These consolidated financial statements have been prepared on a going concern basis, which implies that the Company will continue to realize its assets and discharge its liabilities in the normal course of business. As of December 31, 2014, the Company has an accumulated deficit of $2,342,906 and has accumulated other comprehensive losses of $1,366,065. The continuation of the Company as a going concern is dependent upon the continued financial support from its management, and its ability to identify future investment opportunities and obtain the necessary debt or equity financing, and generating profitable operations from the Company’s future operations. These factors raise substantial doubt regarding the Company’s ability to continue as a going concern.  These financial statements do not include any adjustments to the recoverability and classification of recorded asset amounts and classification of liabilities that might be necessary should the Company be unable to continue as a going concern.

2.
Summary of Significant Accounting Policies
 
 
a)
Basis of Presentation
 
The financial statements of the Company have been prepared in accordance with accounting principles generally accepted in the United States (“US GAAP”) and are expressed in U.S. dollars.  The Company’s fiscal year end is March 31.
 
 
b)
Use of Estimates
 
The preparation of financial statements in conformity with US GAAP requires management to make estimates and assumptions that affect the reported amounts of assets and liabilities and disclosure of contingent assets and liabilities at the date of the financial statements and the reported amounts of revenues and expenses during the reporting period. The Company regularly evaluates estimates and assumptions related to the collectability of accounts receivable, valuation of intangible assets, fair value of stock-based compensation, and deferred income tax asset valuation allowances. The Company bases its estimates and assumptions on current facts, historical experience and various other factors that it believes to be reasonable under the circumstances, the results of which form the basis for making judgments about the carrying values of assets and liabilities and the accrual of costs and expenses that are not readily apparent from other sources. The actual results experienced by the Company may differ materially and adversely from the Company’s estimates. To the extent there are material differences between the estimates and the actual results, future results of operations will be affected.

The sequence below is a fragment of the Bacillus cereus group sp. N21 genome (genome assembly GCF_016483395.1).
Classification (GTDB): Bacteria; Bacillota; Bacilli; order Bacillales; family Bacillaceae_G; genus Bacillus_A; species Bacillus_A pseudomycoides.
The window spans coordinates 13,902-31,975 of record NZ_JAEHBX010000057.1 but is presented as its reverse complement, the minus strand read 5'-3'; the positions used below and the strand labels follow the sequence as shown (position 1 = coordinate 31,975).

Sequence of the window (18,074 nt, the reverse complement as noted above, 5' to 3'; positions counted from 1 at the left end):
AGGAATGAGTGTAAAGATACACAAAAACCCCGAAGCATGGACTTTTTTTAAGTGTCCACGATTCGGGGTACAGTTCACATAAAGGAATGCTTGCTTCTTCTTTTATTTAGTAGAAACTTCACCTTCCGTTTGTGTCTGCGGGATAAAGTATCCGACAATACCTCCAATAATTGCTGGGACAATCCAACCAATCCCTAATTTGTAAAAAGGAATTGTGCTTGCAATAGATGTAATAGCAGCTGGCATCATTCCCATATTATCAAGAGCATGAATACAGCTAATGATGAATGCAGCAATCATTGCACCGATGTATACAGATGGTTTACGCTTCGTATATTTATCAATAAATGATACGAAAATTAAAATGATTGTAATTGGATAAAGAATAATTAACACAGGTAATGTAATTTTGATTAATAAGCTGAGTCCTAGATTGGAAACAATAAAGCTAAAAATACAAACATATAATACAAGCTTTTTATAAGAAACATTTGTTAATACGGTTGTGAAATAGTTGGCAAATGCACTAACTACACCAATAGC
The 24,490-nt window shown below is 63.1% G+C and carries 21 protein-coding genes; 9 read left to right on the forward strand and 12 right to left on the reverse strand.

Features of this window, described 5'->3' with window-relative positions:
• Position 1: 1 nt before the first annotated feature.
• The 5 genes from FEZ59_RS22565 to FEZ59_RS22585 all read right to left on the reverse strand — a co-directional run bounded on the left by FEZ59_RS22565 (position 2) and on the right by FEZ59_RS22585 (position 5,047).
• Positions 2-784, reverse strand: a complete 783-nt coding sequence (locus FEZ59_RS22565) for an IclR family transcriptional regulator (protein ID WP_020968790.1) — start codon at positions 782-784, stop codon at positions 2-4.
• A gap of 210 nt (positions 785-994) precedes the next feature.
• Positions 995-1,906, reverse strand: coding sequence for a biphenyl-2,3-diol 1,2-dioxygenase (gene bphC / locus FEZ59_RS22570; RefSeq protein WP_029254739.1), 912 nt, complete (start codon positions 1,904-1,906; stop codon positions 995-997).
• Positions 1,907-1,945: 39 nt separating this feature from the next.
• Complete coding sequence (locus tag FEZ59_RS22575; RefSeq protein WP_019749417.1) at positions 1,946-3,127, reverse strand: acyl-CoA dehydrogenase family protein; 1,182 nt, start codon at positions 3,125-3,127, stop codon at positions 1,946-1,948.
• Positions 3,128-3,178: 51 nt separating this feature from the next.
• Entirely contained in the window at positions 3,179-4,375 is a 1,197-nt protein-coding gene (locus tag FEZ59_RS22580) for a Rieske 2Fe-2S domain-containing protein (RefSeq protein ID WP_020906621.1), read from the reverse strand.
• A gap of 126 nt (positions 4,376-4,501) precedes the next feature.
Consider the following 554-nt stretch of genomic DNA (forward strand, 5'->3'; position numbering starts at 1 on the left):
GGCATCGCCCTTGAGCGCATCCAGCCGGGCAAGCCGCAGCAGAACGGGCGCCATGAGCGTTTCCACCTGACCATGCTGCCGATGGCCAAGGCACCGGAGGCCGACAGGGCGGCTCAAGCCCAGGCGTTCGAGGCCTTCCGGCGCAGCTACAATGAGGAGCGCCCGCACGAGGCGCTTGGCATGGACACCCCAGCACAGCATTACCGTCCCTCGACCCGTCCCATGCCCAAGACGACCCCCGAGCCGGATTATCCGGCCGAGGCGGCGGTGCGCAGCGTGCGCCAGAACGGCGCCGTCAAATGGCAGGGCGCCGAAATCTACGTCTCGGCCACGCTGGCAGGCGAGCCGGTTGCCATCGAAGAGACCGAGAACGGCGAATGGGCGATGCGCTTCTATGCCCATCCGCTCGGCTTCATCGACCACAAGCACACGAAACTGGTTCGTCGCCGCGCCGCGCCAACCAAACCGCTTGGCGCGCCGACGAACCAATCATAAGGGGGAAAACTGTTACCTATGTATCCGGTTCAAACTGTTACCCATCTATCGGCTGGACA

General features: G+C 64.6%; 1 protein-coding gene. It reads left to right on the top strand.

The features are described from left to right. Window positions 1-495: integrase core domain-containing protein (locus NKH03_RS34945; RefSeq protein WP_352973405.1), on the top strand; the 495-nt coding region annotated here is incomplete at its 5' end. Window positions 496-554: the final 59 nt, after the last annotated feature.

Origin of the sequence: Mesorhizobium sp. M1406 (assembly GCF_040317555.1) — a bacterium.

Page 6

 
 
c)
Financial Statements
 
These financial statements have been prepared in the opinion of management to reflect all adjustments, which include only normal recurring adjustments, necessary to present fairly the Company’s financial position, results of operations and cash flows for the periods shown. The results of operations for such periods are not necessarily indicative of the results expected for a full year or for any future period.
 
 
d)
Cash and Cash Equivalents
 
The Company considers all highly liquid instruments with maturity of three months or less at the time of issuance to be cash equivalents. As of December 31, 2014 and 2013, the Company had no cash equivalents.
 
 
e)
Accounts Receivable
 
The Company evaluates the collectability of accounts receivable based on the age of receivable balances and customer credit-worthiness. If the Company determines that financial conditions of its customers have deteriorated, an allowance for doubtful accounts may be made or the accounts receivable written off if all collection attempts have failed.